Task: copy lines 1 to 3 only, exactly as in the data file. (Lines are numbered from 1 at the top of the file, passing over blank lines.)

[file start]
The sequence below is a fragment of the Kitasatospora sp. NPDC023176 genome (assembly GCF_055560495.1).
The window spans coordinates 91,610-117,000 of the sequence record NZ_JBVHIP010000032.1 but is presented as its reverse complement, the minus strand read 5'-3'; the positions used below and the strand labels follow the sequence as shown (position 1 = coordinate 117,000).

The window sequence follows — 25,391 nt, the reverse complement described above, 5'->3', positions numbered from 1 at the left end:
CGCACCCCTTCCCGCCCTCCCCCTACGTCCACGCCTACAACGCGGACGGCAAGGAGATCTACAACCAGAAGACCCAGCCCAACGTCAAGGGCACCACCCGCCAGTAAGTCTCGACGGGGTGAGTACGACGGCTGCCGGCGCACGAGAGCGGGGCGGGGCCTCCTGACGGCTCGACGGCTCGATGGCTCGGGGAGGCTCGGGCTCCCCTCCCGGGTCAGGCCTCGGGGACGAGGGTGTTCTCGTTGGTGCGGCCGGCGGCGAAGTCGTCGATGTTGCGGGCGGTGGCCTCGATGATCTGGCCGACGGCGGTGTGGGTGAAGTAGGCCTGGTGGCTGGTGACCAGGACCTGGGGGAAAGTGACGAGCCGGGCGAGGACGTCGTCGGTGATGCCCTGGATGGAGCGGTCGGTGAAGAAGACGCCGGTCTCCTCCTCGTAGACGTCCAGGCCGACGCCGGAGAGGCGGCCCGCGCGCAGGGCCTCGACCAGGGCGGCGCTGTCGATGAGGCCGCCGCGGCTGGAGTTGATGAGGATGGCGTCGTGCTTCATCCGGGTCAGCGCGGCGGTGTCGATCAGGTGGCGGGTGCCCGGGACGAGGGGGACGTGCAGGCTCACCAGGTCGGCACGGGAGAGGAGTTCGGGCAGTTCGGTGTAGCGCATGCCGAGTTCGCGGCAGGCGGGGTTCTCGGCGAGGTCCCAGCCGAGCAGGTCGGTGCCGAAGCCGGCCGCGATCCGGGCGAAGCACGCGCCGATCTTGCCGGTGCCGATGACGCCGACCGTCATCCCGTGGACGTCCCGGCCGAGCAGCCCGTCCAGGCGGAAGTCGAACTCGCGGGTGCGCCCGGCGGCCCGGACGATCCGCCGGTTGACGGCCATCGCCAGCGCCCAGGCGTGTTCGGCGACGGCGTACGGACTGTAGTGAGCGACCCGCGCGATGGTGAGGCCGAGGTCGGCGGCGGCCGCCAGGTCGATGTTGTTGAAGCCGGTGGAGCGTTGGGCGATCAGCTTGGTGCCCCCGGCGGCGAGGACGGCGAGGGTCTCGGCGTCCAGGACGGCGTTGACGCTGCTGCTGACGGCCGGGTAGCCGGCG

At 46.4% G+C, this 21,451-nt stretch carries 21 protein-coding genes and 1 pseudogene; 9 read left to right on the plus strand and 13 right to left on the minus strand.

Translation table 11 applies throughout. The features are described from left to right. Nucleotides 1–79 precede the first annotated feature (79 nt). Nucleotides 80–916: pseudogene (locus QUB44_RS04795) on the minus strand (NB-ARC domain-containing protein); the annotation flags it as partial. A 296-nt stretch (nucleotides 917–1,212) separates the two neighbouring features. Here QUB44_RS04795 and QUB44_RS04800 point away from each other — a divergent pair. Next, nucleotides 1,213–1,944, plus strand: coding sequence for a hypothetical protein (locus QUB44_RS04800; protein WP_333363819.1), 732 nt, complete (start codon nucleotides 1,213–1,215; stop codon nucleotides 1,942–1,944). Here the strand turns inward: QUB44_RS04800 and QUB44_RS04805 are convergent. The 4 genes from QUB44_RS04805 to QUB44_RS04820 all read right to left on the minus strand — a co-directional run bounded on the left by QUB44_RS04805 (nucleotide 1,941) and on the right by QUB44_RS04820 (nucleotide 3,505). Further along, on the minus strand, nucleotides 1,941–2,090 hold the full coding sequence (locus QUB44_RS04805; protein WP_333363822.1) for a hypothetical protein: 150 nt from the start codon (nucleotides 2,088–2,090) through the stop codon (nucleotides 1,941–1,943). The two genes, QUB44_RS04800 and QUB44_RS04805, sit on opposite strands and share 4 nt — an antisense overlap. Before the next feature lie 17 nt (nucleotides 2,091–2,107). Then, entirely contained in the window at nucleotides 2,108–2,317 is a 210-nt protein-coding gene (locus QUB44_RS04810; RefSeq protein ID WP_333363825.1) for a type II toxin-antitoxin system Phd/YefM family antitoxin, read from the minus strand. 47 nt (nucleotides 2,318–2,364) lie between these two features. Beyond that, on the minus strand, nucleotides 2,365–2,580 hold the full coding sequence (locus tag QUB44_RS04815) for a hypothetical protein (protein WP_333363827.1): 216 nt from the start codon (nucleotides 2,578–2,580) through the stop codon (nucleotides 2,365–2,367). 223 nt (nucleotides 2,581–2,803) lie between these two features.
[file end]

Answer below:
The sequence below is a fragment of the Kitasatospora sp. NPDC023176 genome (assembly GCF_055560495.1).
The window spans coordinates 91,610-117,000 of the sequence record NZ_JBVHIP010000032.1 but is presented as its reverse complement, the minus strand read 5'-3'; the positions used below and the strand labels follow the sequence as shown (position 1 = coordinate 117,000).

The window sequence follows — 25,391 nt, the reverse complement described above, 5'->3', positions numbered from 1 at the left end: